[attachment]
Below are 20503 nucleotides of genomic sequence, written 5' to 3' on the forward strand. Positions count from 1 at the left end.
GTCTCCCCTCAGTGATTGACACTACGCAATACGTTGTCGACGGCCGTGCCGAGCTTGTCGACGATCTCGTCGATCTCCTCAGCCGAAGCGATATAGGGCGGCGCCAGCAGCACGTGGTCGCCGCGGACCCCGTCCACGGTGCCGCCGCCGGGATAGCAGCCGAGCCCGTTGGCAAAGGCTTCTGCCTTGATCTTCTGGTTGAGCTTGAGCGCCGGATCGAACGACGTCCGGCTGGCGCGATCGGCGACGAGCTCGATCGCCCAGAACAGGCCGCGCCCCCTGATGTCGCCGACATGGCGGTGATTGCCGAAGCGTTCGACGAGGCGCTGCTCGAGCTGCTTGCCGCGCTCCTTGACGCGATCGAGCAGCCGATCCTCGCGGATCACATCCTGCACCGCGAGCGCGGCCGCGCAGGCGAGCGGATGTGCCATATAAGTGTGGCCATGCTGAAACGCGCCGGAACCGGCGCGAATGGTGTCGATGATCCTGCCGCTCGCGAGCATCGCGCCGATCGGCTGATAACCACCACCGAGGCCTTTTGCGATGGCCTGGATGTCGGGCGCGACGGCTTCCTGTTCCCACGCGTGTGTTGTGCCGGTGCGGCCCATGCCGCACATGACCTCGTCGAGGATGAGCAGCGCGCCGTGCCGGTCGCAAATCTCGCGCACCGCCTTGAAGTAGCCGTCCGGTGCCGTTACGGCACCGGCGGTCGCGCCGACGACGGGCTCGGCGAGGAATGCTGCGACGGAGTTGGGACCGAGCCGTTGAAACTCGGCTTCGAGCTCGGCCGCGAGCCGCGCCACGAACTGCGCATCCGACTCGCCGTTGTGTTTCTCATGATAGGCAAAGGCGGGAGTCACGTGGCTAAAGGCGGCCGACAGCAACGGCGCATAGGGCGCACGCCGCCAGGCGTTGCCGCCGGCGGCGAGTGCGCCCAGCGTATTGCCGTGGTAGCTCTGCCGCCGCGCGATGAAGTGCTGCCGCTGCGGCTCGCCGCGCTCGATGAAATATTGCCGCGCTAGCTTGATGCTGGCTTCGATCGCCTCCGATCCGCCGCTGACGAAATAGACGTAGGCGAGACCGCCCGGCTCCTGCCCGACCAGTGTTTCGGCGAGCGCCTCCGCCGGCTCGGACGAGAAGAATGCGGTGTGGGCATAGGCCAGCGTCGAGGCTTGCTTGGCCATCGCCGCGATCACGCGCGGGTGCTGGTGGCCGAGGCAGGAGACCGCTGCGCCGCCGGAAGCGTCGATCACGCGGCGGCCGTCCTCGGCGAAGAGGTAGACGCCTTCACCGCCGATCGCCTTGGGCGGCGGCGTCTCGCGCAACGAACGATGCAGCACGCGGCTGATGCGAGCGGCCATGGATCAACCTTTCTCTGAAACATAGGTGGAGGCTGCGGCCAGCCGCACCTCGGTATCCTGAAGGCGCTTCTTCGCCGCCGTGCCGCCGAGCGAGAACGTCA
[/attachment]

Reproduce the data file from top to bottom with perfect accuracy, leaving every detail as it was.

Below are 20503 nucleotides of genomic sequence, written 5' to 3' on the forward strand. Positions count from 1 at the left end.
GTCTCCCCTCAGTGATTGACACTACGCAATACGTTGTCGACGGCCGTGCCGAGCTTGTCGACGATCTCGTCGATCTCCTCAGCCGAAGCGATATAGGGCGGCGCCAGCAGCACGTGGTCGCCGCGGACCCCGTCCACGGTGCCGCCGCCGGGATAGCAGCCGAGCCCGTTGGCAAAGGCTTCTGCCTTGATCTTCTGGTTGAGCTTGAGCGCCGGATCGAACGACGTCCGGCTGGCGCGATCGGCGACGAGCTCGATCGCCCAGAACAGGCCGCGCCCCCTGATGTCGCCGACATGGCGGTGATTGCCGAAGCGTTCGACGAGGCGCTGCTCGAGCTGCTTGCCGCGCTCCTTGACGCGATCGAGCAGCCGATCCTCGCGGATCACATCCTGCACCGCGAGCGCGGCCGCGCAGGCGAGCGGATGTGCCATATAAGTGTGGCCATGCTGAAACGCGCCGGAACCGGCGCGAATGGTGTCGATGATCCTGCCGCTCGCGAGCATCGCGCCGATCGGCTGATAACCACCACCGAGGCCTTTTGCGATGGCCTGGATGTCGGGCGCGACGGCTTCCTGTTCCCACGCGTGTGTTGTGCCGGTGCGGCCCATGCCGCACATGACCTCGTCGAGGATGAGCAGCGCGCCGTGCCGGTCGCAAATCTCGCGCACCGCCTTGAAGTAGCCGTCCGGTGCCGTTACGGCACCGGCGGTCGCGCCGACGACGGGCTCGGCGAGGAATGCTGCGACGGAGTTGGGACCGAGCCGTTGAAACTCGGCTTCGAGCTCGGCCGCGAGCCGCGCCACGAACTGCGCATCCGACTCGCCGTTGTGTTTCTCATGATAGGCAAAGGCGGGAGTCACGTGGCTAAAGGCGGCCGACAGCAACGGCGCATAGGGCGCACGCCGCCAGGCGTTGCCGCCGGCGGCGAGTGCGCCCAGCGTATTGCCGTGGTAGCTCTGCCGCCGCGCGATGAAGTGCTGCCGCTGCGGCTCGCCGCGCTCGATGAAATATTGCCGCGCTAGCTTGATGCTGGCTTCGATCGCCTCCGATCCGCCGCTGACGAAATAGACGTAGGCGAGACCGCCCGGCTCCTGCCCGACCAGTGTTTCGGCGAGCGCCTCCGCCGGCTCGGACGAGAAGAATGCGGTGTGGGCATAGGCCAGCGTCGAGGCTTGCTTGGCCATCGCCGCGATCACGCGCGGGTGCTGGTGGCCGAGGCAGGAGACCGCTGCGCCGCCGGAAGCGTCGATCACGCGGCGGCCGTCCTCGGCGAAGAGGTAGACGCCTTCACCGCCGATCGCCTTGGGCGGCGGCGTCTCGCGCAACGAACGATGCAGCACGCGGCTGATGCGAGCGGCCATGGATCAACCTTTCTCTGAAACATAGGTGGAGGCTGCGGCCAGCCGCACCTCGGTATCCTGAAGGCGCTTCTTCGCCGCCGTGCCGCCGAGCGAGAACGTCA